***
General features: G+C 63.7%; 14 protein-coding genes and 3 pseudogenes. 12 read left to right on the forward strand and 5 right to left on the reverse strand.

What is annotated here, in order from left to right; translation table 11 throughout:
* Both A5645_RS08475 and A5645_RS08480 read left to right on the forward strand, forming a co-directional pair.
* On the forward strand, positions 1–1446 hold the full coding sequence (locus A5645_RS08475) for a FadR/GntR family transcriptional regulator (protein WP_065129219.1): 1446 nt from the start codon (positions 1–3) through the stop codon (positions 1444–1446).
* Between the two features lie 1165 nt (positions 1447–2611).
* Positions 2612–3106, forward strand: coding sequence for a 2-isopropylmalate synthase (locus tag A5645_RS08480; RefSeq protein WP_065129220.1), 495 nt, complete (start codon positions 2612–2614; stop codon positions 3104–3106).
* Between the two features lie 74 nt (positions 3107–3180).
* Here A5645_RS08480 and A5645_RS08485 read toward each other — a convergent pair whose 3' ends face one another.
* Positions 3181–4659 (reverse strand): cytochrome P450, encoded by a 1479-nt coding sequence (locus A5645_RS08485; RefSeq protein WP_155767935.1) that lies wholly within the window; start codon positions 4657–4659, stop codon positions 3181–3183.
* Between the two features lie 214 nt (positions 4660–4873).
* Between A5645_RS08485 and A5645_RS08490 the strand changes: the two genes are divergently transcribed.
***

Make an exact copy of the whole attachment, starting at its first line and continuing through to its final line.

General features: G+C 63.7%; 14 protein-coding genes and 3 pseudogenes. 12 read left to right on the forward strand and 5 right to left on the reverse strand.

What is annotated here, in order from left to right; translation table 11 throughout:
* Both A5645_RS08475 and A5645_RS08480 read left to right on the forward strand, forming a co-directional pair.
* On the forward strand, positions 1–1446 hold the full coding sequence (locus A5645_RS08475) for a FadR/GntR family transcriptional regulator (protein WP_065129219.1): 1446 nt from the start codon (positions 1–3) through the stop codon (positions 1444–1446).
* Between the two features lie 1165 nt (positions 1447–2611).
* Positions 2612–3106, forward strand: coding sequence for a 2-isopropylmalate synthase (locus tag A5645_RS08480; RefSeq protein WP_065129220.1), 495 nt, complete (start codon positions 2612–2614; stop codon positions 3104–3106).
* Between the two features lie 74 nt (positions 3107–3180).
* Here A5645_RS08480 and A5645_RS08485 read toward each other — a convergent pair whose 3' ends face one another.
* Positions 3181–4659 (reverse strand): cytochrome P450, encoded by a 1479-nt coding sequence (locus A5645_RS08485; RefSeq protein WP_155767935.1) that lies wholly within the window; start codon positions 4657–4659, stop codon positions 3181–3183.
* Between the two features lie 214 nt (positions 4660–4873).
* Between A5645_RS08485 and A5645_RS08490 the strand changes: the two genes are divergently transcribed.